Thursday, December 24, 2009

Secular bigotry

What the National Secular Society doesn't seem to realise is that the rise of religiosity is very different from previous such resurgences, as it's much more about individual spirituality and building community and being compassionate than the bigotry which is actually increasingly the preserve of a noisy few. For example: Stonewall did a survey recently and found that most Christians were far more tolerant of gays and lesbians than the doctrines of their churches would suggest. Needless to say this received almost no coverage in the mainstream media, whereas Lilian Ladele etc got loads of coverage.

Research has shown that most people think in terms of "occult" concepts like reincarnation and karma, rather than traditional Christian ones like salvation. Much of the renewed interest in religion and spirituality has gone into non-Christian practices, and even Christians do stuff like yoga and meditation and crystals.

Thursday, December 17, 2009

Critiques of the Alpha course

The Alpha Course is one of the most insidious phenomena of evangelism - and it's interesting to note that it has been criticised from inside Christianity as well, because there are still Christians out there with brains and integrity.

The theology propounded by the Alpha Course is not mainstream; it was developed by the same kind of people who 'discovered' the Toronto Blessing. It has been criticised by both evangelicals and liberals.

The course's homophobic stance has been widely criticised, and there is an analysis of it by the Gay and Lesbian Humanist Association.

It's also deeply manipulative of vulnerable people, being run in prisons, workplaces, schools, colleges and military establishments:
"It was like to talking to a politician of the opposite persuasion. They were all very nice people, but I came out feeling exactly as I did when I went in," said Jill, who asked that her name be changed.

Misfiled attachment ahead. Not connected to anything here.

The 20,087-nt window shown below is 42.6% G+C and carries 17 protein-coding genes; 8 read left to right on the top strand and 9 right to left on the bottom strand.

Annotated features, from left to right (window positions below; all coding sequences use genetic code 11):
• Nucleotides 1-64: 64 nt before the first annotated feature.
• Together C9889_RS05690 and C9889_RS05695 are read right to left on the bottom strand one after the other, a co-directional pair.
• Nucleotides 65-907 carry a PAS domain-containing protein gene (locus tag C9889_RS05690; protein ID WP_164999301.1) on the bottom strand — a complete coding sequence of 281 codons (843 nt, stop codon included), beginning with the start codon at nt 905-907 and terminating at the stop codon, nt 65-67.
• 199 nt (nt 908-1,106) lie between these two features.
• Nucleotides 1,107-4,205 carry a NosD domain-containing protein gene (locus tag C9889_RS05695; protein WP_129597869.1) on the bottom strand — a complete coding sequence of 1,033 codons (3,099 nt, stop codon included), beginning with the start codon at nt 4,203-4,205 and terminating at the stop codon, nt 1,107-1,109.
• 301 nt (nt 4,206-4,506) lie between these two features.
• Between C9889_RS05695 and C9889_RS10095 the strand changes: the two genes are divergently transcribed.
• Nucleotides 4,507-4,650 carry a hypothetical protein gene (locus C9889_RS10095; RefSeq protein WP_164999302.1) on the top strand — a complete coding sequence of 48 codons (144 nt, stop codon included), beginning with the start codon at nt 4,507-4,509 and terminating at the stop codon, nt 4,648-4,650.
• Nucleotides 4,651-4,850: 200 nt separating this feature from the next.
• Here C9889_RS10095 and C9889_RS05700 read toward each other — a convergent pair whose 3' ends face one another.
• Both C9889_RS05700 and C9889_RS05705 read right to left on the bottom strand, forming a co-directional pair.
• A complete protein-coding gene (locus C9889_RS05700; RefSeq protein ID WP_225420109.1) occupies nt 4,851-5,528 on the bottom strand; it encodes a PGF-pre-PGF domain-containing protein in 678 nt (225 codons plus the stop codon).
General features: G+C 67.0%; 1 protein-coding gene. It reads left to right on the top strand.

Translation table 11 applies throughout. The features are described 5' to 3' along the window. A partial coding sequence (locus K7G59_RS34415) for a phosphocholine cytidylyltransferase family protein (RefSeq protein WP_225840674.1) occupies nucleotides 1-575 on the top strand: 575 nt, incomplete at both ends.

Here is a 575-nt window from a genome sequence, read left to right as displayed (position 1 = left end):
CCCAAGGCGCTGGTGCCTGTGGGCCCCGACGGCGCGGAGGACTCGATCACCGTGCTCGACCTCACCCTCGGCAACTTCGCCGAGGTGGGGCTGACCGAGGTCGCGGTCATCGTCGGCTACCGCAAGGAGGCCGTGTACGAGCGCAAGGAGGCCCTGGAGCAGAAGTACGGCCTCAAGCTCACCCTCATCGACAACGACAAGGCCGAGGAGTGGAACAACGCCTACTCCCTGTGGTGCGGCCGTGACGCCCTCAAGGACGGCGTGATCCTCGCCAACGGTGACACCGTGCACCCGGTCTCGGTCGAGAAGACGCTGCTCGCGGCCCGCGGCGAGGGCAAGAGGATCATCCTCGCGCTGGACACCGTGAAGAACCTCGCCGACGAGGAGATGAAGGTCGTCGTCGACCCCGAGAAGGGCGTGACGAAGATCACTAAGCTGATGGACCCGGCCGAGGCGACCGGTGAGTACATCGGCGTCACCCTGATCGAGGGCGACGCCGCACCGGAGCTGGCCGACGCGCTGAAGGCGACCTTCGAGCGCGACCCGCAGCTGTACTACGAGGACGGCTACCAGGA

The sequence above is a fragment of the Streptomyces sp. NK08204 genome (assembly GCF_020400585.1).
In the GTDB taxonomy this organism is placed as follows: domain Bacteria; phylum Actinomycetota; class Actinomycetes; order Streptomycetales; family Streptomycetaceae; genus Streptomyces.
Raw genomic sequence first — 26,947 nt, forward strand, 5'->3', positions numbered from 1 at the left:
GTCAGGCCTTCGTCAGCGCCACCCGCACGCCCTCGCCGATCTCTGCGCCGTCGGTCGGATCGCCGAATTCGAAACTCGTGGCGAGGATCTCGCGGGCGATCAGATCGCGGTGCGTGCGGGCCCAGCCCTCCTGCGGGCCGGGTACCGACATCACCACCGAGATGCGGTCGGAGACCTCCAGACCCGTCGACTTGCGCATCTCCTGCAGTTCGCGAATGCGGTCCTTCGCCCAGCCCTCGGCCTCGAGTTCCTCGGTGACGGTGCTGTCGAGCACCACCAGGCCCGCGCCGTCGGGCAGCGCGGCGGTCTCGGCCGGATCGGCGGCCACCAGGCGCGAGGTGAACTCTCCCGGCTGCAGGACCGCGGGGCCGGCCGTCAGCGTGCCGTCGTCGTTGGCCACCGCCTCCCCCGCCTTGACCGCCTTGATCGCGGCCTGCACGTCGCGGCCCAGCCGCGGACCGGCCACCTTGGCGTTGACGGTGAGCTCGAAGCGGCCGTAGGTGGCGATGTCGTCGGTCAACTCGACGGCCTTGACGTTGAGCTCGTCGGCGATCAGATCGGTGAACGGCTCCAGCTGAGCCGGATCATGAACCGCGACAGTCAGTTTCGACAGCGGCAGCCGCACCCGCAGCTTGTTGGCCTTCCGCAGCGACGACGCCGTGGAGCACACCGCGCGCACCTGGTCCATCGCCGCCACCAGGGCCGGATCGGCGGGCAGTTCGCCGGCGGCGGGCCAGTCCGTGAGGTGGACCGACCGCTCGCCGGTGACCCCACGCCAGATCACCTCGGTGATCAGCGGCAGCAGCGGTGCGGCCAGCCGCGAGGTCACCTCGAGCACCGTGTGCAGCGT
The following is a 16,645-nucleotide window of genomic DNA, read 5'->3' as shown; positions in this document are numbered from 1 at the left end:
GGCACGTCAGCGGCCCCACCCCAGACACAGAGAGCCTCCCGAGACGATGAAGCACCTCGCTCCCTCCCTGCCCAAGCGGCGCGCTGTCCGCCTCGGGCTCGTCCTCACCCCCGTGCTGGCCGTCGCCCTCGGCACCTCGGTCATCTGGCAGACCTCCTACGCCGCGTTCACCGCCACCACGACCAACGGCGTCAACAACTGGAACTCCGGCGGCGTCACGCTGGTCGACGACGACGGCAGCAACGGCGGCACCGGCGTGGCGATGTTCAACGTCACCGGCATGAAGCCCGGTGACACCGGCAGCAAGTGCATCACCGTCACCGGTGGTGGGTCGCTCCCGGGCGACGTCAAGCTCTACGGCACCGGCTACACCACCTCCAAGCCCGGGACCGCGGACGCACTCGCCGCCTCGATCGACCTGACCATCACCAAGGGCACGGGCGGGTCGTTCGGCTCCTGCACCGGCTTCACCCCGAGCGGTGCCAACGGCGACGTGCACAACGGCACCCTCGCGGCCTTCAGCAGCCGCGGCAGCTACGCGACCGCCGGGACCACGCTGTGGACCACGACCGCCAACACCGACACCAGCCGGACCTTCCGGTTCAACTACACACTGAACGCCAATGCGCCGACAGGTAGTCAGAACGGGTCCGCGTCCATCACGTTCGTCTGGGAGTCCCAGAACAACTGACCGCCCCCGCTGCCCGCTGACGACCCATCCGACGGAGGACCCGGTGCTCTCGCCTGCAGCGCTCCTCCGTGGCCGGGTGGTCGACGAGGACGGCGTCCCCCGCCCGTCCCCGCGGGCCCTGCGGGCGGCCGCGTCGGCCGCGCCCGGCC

Among her problems with Alpha was her feeling that other faiths were not given equal status.

"I felt it was biased against other religions, whereas I believe all roads lead to one God," she said.

There was also an element of "therapy" about the style of the course, she said.

"It plays huge mind games with people. You have to be a strong personality to resist, but I did. They were working on me all the time. They said they would pray for me.

"I think they tend to prey on who is vulnerable. The whole thing for people is about being accepted and feeling like they belong.

"It's friendship I want, not spirituality."
It also uses sales techniques to manipulate people:
Debbie Herring, a former Alpha course leader in Sheffield, told the BBC that the techniques she was expected to use were similar to those of door-to-door salesmen.

“It became clear very early on that what Alpha was really about was high-pressure selling of a very narrow evangelical agenda, which dismisses and denies whole swathes of Christian teaching and tradition,” she said.
The course is also mis-sold as an opportunity to explore the meaning of life (which you would expect to offer a genuine philosophical discussion of the various ideas on offer):